As an environmental and sustainability educator, talking about water wasn’t something new to me, generally I would be connecting learners to local waterways and discussing the water cycle that we all learn in elementary school (evaporation, condensation, precipitation, etc.). Then I started working at a water utility with the goal of making the constructed water system accessible to young learners. It’s a fascinating world made up of a network of treatment facilities, pipes and pumps, and countless professionals that help these systems run 24/7/365 so that many of us never have to think about water or where it comes from.
On October 21, Americans are asked to “Imagine a Day Without Water” and think about the value of water in their life.
While water falls from the sky and flows to waterways freely, someone has to process it, send it to and from your house, treat it after use and then return it back to waterways so it can continue to move around the environment. Even if your home has a well and septic system you wouldn’t be able to access your water without the help of water professionals.
Tracking daily water use is a great way to help young learners connect with their own water use and start to think about how water gets from the sky to their home. Read below to see how you can easily do this activity at home.
Tracking Daily Water Use
- At the start of the day ask your child to list the ways they use water during the day. Examples of water use may include: going to the bathroom, washing hands, drinking water, watering plants, water for animals, water to cook, washing dishes and clothes, taking a bath or a shower, brushing teeth, etc. Have your child write the list or draw pictures.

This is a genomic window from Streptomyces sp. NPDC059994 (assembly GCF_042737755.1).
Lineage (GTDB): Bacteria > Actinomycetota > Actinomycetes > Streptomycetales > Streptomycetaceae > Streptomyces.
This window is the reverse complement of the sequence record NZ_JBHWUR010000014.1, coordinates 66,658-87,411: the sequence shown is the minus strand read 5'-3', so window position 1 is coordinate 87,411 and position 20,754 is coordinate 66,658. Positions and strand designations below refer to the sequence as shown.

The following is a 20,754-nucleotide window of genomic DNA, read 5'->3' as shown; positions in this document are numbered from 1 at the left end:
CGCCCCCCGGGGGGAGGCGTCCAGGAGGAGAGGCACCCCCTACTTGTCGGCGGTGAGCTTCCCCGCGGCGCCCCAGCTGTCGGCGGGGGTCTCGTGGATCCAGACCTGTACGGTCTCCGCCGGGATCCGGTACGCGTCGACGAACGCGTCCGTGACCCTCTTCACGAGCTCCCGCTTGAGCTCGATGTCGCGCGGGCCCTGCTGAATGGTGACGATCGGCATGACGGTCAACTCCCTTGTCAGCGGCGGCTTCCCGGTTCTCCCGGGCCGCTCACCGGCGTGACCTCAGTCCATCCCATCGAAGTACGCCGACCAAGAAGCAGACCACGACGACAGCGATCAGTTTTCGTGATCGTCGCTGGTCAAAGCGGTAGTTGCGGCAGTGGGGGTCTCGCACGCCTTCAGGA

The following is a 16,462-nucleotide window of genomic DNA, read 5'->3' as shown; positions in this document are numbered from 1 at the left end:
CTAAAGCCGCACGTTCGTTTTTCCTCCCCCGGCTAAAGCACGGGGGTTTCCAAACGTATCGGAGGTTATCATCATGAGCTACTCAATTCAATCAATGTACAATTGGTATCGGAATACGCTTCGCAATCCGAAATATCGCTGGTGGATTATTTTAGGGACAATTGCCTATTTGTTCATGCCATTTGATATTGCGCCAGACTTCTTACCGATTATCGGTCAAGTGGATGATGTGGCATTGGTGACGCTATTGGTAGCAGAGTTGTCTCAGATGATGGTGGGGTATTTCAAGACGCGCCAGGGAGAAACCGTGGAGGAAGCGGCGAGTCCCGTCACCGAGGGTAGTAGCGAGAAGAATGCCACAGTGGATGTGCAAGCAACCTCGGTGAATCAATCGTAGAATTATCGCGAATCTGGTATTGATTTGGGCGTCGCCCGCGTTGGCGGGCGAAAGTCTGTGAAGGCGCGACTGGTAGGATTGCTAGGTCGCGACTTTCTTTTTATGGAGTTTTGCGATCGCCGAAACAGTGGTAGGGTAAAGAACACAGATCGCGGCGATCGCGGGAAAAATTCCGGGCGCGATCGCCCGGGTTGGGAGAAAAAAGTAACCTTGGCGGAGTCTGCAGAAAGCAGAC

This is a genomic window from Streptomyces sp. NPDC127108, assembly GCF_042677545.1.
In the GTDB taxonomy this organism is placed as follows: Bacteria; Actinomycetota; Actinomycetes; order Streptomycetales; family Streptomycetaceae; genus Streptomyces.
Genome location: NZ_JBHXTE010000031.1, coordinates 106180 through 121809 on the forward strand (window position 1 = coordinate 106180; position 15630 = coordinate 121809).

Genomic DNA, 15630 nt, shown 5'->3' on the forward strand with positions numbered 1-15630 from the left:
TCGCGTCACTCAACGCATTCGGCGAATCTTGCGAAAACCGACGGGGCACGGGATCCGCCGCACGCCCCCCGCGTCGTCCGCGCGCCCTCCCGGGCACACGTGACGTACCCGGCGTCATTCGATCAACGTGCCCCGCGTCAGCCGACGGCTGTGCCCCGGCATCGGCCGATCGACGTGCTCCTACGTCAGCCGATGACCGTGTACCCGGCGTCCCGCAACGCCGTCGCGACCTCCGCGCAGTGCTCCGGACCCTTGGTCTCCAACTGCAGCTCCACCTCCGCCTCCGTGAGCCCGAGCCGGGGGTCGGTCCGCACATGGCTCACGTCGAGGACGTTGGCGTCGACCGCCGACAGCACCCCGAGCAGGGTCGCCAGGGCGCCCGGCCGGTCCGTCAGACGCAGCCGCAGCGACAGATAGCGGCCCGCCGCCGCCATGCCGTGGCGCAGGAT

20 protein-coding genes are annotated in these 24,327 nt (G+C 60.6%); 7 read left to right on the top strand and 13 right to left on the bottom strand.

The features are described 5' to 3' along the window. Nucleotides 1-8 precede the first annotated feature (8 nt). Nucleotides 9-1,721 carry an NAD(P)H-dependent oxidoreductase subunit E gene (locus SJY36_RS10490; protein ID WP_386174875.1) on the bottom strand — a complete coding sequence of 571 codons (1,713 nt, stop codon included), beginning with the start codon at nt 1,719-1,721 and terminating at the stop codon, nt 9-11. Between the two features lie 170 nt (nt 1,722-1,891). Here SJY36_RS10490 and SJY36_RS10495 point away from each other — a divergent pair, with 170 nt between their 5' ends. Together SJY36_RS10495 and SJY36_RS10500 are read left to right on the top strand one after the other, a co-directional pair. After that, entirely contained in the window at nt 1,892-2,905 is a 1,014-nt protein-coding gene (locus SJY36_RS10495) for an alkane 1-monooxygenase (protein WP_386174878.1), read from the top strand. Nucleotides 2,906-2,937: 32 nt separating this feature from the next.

- For the rest of the day, have your child track how many times they do each item on the list, make sure to add any new uses of water that weren’t thought of at first. This can also be extended to the entire family with everyone tracking their usage and then combining their information.
- Tracking can be done by creating a tally sheet or using beads or coins and having children place drops (coins, beads, pompoms, etc.) in “water use” cups that are labeled with the name of each use or a picture of each use. You can also make a graph.
- At the end of the day tally up the water use for each category. What activities were done the most often? Ask your child to think about what activities may use the most water every day. Older students may find it interesting to put their water usage into this chart https://water.usgs.gov/edu/activity-percapita.html to see how much water they used in the day.
Extend Your Learning
- Depending on the age of your child, talk about the fact that your family pays a water bill to the company that sends the water to your house and makes sure that the water is safe to drink. They also take care of the stuff sent down the toilet and sink/tub drains. If you have a well and septic system share with your child where the water comes from and where it goes.
- If you have a student that is very interested in science and technology, you can research your local water utility and their treatment processes or learn more about how wells and septic systems work.
- Depending on your home set-up and age of your child, go on a hunt for water moving around your house – think main shut off valve, hot water heater (many children don’t realize that water comes into the house at one temperature and that there’s something in the house that makes it hot), drains under sink, pipes behind toilet, outside spigots, etc.
- Read books about water:
Magic School Bus – At the Waterworks explains the processes and you can listen and watch it being read here- https://www.youtube.com/watch?v=svz_VQLo_TU
You can buy the book here:
You can find more resources for at-home learners here.
About Nicole – I’ve spent the last 20 years teaching audiences of all ages about the environment and sustainability and how their actions can impact the environment. I got my start in environmental education on a whim working for a zoo in college. I had no idea that a college job would lead to me joining the Peace Corps, leading nature camps for a nature center, developing education programs for an international development agency, working at a university and now leading environmental education programs for a water utility. While the venue may have changed, the message is always the same, “Our actions impact not just ourselves but our community (which includes nature) and the entire world”. I’m a firm believer that experiences in nature help children not only learn critical thinking skills, but also gain confidence. While I have no children of my own I’m the cool aunt to 3 amazing kids that love to explore outside.
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